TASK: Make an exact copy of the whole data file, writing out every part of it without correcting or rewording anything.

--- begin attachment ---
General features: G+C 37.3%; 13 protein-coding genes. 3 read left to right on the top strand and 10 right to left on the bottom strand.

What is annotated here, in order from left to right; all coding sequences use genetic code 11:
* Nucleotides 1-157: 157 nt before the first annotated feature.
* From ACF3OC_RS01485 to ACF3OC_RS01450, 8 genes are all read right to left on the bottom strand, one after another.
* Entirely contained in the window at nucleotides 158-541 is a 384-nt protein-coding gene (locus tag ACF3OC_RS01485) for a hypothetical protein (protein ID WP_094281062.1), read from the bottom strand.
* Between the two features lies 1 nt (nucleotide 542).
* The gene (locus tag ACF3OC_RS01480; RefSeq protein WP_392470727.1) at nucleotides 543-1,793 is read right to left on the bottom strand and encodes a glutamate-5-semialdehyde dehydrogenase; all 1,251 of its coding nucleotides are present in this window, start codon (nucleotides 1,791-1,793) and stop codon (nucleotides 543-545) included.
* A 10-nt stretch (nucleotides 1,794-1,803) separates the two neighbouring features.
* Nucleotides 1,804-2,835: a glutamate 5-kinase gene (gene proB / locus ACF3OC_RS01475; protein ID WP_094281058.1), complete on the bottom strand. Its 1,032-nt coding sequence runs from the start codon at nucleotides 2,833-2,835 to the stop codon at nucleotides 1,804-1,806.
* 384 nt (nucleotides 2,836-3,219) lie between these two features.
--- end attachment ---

General features: G+C 37.3%; 13 protein-coding genes. 3 read left to right on the top strand and 10 right to left on the bottom strand.

What is annotated here, in order from left to right; all coding sequences use genetic code 11:
* Nucleotides 1-157: 157 nt before the first annotated feature.
* From ACF3OC_RS01485 to ACF3OC_RS01450, 8 genes are all read right to left on the bottom strand, one after another.
* Entirely contained in the window at nucleotides 158-541 is a 384-nt protein-coding gene (locus tag ACF3OC_RS01485) for a hypothetical protein (protein ID WP_094281062.1), read from the bottom strand.
* Between the two features lies 1 nt (nucleotide 542).
* The gene (locus tag ACF3OC_RS01480; RefSeq protein WP_392470727.1) at nucleotides 543-1,793 is read right to left on the bottom strand and encodes a glutamate-5-semialdehyde dehydrogenase; all 1,251 of its coding nucleotides are present in this window, start codon (nucleotides 1,791-1,793) and stop codon (nucleotides 543-545) included.
* A 10-nt stretch (nucleotides 1,794-1,803) separates the two neighbouring features.
* Nucleotides 1,804-2,835: a glutamate 5-kinase gene (gene proB / locus ACF3OC_RS01475; protein ID WP_094281058.1), complete on the bottom strand. Its 1,032-nt coding sequence runs from the start codon at nucleotides 2,833-2,835 to the stop codon at nucleotides 1,804-1,806.
* 384 nt (nucleotides 2,836-3,219) lie between these two features.